What is the movie's focus is how the riots changed the world. Many of those interviewed had been part of the gay scene before the riots, too, but Stonewall redefined their world. Gay rights were suddenly an issue, with the placid, nondemonstrative groups of previous years giving forth to true activism. After Stonewall, there was the Gay Liberation Front. There was Harvey Milk. There were parades and heroes. And, inevitably, there was AIDS and the loss of a generation of potentially great gay men (lesbians have been hit much less hard by the disease, for obvious reasons). There was "Don't Ask, Don't Tell." Finally, there was the lesbian chic of the '90s, when the film was made.

It's a lot to cover in 88 minutes. Necessarily, many things get touched on lighter than many others. Harvey Milk gets mentioned, but not much about him is told. Barney Frank tells some of his own story, but he doesn't get all that much more time than Harvey. The lesbian experience seems to be shown more often than that of gay men, but there isn't enough imbalance for me to get all that upset about it. There is definitely discussion of how hard it was for lesbians in the gay rights movement, where they were "just girls," and in the women's rights movement, where they were "dangerous to the cause." The final story of the movie is the struggle for gay marriage, which is still going ten years later.

Obviously, how much you like this movie is going to depend in part on your political stance. However, being as objective as possible, I think it's pretty good. There's a lot of archive footage employed here, and those interviewed are from a relatively wide swathe of the community. It's true that mostly, they're people you've heard of--Frank, for example, and Rita Mae Brown, not to mention narrator Melissa Etheride. However, they did have to find these people, and it's always easier to get in touch with the famous than to find regular folks with good stories to tell and the will to tell them. It's not a perfect film, but I think it's important.

When I reviewed [i]Before Stonewall[/i], I speculated on the changes between Stonewall and the making of [i]Before Stonewall[/i]. The two movies were made a few years apart, meaning there's less change from when it was made than when the first one was made. However, in either case, I don't think it's all that much. In some ways, indeed, we've gone backwards with the current passage of Proposition Eight. What has amazed me most about the things I've learned recently is that the only country in the world that guarantees equal rights for gays is South Africa. Gay marriage is legal there, too.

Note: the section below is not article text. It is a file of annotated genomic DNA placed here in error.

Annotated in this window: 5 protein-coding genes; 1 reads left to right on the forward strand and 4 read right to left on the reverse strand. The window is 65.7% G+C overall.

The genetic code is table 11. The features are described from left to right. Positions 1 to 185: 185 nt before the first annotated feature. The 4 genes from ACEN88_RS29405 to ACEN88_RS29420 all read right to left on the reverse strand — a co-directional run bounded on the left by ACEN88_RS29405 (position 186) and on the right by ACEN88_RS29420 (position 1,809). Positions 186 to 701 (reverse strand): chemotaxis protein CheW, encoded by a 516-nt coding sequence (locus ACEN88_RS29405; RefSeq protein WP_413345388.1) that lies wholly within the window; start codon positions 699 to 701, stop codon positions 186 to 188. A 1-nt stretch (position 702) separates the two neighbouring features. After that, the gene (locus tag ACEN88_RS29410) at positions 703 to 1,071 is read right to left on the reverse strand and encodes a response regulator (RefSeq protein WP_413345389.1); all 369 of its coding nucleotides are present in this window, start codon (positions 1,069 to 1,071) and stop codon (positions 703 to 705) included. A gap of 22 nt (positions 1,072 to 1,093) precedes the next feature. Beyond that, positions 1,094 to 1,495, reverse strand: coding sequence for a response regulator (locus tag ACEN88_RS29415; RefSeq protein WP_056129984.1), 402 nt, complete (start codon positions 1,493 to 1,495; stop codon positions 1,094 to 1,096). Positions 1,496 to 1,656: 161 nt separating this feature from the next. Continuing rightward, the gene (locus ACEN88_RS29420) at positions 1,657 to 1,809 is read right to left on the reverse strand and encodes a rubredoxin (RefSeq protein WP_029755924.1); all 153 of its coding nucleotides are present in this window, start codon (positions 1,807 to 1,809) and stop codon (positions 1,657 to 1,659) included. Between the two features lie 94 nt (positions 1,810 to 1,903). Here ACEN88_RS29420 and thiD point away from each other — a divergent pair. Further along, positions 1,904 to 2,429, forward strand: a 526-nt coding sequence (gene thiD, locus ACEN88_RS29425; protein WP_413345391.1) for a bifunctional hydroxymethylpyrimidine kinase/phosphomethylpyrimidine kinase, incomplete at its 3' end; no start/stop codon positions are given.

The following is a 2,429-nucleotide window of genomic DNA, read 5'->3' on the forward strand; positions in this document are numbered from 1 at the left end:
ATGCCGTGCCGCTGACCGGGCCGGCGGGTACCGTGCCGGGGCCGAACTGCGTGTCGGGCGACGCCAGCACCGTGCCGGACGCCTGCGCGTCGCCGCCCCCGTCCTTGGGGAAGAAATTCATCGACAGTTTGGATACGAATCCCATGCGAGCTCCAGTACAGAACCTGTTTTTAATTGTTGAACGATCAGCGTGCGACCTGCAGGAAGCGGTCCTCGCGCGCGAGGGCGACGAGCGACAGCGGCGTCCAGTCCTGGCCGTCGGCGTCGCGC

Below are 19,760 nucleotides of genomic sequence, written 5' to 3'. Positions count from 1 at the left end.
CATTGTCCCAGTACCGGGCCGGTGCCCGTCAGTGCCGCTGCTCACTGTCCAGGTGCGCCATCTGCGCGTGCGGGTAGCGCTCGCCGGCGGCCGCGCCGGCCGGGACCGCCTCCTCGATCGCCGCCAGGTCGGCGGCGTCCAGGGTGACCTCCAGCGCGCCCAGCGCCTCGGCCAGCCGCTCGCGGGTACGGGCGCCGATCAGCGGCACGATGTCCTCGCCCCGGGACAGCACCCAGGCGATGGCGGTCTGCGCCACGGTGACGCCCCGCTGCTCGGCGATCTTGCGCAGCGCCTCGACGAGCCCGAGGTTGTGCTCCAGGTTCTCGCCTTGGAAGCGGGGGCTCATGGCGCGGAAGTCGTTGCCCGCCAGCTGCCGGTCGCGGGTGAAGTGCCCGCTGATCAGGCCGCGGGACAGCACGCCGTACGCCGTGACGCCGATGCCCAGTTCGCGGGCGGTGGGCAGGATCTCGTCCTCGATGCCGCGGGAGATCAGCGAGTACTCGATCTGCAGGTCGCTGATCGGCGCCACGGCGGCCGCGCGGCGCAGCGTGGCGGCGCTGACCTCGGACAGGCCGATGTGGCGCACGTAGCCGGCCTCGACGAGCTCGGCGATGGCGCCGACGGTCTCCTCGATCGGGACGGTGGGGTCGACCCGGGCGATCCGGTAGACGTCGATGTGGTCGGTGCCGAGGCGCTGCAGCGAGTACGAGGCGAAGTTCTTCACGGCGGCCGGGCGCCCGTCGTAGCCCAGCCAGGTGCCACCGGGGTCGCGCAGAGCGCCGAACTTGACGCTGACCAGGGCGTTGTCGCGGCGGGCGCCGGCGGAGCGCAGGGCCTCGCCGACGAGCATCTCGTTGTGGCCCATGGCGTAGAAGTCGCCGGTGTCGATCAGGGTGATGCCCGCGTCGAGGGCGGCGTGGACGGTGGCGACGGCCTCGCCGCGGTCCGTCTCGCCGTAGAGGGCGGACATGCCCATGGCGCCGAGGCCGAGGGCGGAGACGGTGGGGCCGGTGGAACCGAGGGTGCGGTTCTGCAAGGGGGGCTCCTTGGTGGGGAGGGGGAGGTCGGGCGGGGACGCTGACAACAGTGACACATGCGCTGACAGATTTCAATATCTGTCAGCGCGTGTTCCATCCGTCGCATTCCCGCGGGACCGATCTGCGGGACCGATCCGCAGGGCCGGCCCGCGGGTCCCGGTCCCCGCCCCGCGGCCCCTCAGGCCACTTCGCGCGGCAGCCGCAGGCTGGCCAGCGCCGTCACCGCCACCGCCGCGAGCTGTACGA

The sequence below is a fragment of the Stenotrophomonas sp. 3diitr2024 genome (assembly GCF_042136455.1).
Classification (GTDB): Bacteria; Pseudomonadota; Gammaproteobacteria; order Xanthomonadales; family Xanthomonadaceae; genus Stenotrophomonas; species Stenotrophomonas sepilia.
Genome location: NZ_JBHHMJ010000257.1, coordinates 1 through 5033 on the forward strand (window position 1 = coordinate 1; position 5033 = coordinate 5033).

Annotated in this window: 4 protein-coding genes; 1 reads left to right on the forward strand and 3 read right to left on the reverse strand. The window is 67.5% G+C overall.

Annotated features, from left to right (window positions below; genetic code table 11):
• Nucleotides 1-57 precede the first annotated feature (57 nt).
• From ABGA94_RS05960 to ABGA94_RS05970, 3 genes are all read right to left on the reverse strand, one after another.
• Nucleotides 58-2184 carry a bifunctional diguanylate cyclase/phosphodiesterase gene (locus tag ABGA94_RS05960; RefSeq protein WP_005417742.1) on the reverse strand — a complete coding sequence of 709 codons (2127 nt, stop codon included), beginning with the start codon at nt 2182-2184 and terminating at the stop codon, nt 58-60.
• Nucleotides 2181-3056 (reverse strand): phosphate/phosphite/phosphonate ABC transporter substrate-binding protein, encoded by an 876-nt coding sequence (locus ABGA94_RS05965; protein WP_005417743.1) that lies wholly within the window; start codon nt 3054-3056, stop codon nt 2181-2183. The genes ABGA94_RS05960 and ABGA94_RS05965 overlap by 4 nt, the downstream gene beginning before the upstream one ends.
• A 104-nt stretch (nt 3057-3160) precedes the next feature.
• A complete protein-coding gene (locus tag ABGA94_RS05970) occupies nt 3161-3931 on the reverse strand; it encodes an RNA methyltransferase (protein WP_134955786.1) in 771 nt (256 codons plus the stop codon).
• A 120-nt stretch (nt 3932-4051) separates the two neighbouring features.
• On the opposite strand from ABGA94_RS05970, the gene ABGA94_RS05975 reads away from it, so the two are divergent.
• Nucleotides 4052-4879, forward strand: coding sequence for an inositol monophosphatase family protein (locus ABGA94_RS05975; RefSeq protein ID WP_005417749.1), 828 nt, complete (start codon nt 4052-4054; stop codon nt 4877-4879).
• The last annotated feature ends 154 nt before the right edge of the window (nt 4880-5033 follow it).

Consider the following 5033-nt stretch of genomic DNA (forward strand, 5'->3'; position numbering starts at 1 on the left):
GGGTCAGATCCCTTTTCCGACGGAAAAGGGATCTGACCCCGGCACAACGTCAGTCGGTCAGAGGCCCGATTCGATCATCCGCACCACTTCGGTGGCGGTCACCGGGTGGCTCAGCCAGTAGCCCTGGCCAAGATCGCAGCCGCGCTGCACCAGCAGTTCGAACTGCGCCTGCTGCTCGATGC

½ December 30, 2008
I watched this immediately after, "Before Stonewall". This one actually evoked me to shout at the TV several times, especially when it showed Jesse Helms. It also brought up strong emotions with its "AIDS" coverage. Just as the "Before Stonewall" DVD I would recommend this to anyone whom is interested in the history of gay rights as well any person interested in HUMAN RIGHTS.
June 24, 2008
Gets one fired up and moved to see the power of protest, esp. during the AIDS crisis. Makes one wonder what we lose in an age where lots of activism is of the digital variety, which has its advantages to be sure, but when you see how much people benefited from the visceral and personal experience of coming together in the "real world" you wonder if anything as powerful could happen today. Props to Jesse Jackson for speaking at the rally, BTW.
March 9, 2008
Gay History 201. Required viewing. Sketchy coverage of post-AIDS period, which really requires its own documentation. Looking forward to update including last eventful decade.
February 24, 2008
Interesting documentary about the beginning of major developements in gay rights beginning after the Stonewall Riots. In the end, there aren't any revelations, but it works as an overall coherent document of the gay rights movement. The stuff about lesbians and gay men sounded artificial, but the intentions are good enough to forgive the occassional misstep.
February 17, 2008
learned quit a bit more about stonewall and the gay rights back then. interesting at best.
October 21, 2007
Very imformative documentary about the LGBT movement in the US. A sequel to 'Before Stonewall' , this documentary shows you how far the LGBT community have come in a relatively short amount of time and also how much further it needs to go before true equality can be achieved.
½ March 14, 2005
hmmmmmm what to say........... this is the kind of documentary for those people who dont want to go pick up a book and look shit up.

and for those of you who dont know what Stonewall is, it was pretty much considered to be the beginning of the gay rights movement. It happened back in the late 60's in june. that's why gay pride is always in late june....

ANYWAY, movie for those who dont want to read!